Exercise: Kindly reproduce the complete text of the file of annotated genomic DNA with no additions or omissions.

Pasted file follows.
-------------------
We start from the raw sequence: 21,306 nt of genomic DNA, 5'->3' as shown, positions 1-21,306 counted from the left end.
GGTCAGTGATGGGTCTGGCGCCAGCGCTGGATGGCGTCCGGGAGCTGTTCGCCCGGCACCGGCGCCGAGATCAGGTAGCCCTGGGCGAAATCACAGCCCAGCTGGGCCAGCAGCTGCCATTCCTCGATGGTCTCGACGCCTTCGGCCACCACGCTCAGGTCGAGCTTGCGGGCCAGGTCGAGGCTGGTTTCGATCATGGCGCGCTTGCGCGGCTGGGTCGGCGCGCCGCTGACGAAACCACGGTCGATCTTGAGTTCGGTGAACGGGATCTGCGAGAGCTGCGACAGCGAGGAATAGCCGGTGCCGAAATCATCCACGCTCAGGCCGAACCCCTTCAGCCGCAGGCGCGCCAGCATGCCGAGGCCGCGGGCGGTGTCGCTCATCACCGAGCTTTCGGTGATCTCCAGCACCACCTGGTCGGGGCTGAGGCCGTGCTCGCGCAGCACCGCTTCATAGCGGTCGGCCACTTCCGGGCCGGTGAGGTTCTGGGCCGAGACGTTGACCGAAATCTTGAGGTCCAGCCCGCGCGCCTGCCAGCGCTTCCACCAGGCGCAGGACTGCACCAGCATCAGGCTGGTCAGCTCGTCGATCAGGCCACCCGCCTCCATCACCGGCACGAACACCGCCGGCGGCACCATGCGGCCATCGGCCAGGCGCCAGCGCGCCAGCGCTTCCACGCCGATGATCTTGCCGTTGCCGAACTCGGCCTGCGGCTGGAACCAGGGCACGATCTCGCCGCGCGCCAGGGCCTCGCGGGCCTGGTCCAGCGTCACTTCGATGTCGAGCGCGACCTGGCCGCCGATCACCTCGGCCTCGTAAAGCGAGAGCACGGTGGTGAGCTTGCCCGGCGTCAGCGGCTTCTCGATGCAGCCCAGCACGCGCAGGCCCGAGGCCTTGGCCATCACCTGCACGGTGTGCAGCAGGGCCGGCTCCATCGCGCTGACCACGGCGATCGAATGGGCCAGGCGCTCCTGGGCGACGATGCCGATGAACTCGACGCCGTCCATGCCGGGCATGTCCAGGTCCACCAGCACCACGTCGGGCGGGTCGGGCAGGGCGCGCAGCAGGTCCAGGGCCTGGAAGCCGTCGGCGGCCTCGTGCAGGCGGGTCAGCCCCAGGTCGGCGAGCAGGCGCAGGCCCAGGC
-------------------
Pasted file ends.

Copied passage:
We start from the raw sequence: 21,306 nt of genomic DNA, 5'->3' as shown, positions 1-21,306 counted from the left end.
GGTCAGTGATGGGTCTGGCGCCAGCGCTGGATGGCGTCCGGGAGCTGTTCGCCCGGCACCGGCGCCGAGATCAGGTAGCCCTGGGCGAAATCACAGCCCAGCTGGGCCAGCAGCTGCCATTCCTCGATGGTCTCGACGCCTTCGGCCACCACGCTCAGGTCGAGCTTGCGGGCCAGGTCGAGGCTGGTTTCGATCATGGCGCGCTTGCGCGGCTGGGTCGGCGCGCCGCTGACGAAACCACGGTCGATCTTGAGTTCGGTGAACGGGATCTGCGAGAGCTGCGACAGCGAGGAATAGCCGGTGCCGAAATCATCCACGCTCAGGCCGAACCCCTTCAGCCGCAGGCGCGCCAGCATGCCGAGGCCGCGGGCGGTGTCGCTCATCACCGAGCTTTCGGTGATCTCCAGCACCACCTGGTCGGGGCTGAGGCCGTGCTCGCGCAGCACCGCTTCATAGCGGTCGGCCACTTCCGGGCCGGTGAGGTTCTGGGCCGAGACGTTGACCGAAATCTTGAGGTCCAGCCCGCGCGCCTGCCAGCGCTTCCACCAGGCGCAGGACTGCACCAGCATCAGGCTGGTCAGCTCGTCGATCAGGCCACCCGCCTCCATCACCGGCACGAACACCGCCGGCGGCACCATGCGGCCATCGGCCAGGCGCCAGCGCGCCAGCGCTTCCACGCCGATGATCTTGCCGTTGCCGAACTCGGCCTGCGGCTGGAACCAGGGCACGATCTCGCCGCGCGCCAGGGCCTCGCGGGCCTGGTCCAGCGTCACTTCGATGTCGAGCGCGACCTGGCCGCCGATCACCTCGGCCTCGTAAAGCGAGAGCACGGTGGTGAGCTTGCCCGGCGTCAGCGGCTTCTCGATGCAGCCCAGCACGCGCAGGCCCGAGGCCTTGGCCATCACCTGCACGGTGTGCAGCAGGGCCGGCTCCATCGCGCTGACCACGGCGATCGAATGGGCCAGGCGCTCCTGGGCGACGATGCCGATGAACTCGACGCCGTCCATGCCGGGCATGTCCAGGTCCACCAGCACCACGTCGGGCGGGTCGGGCAGGGCGCGCAGCAGGTCCAGGGCCTGGAAGCCGTCGGCGGCCTCGTGCAGGCGGGTCAGCCCCAGGTCGGCGAGCAGGCGCAGGCCCAGGC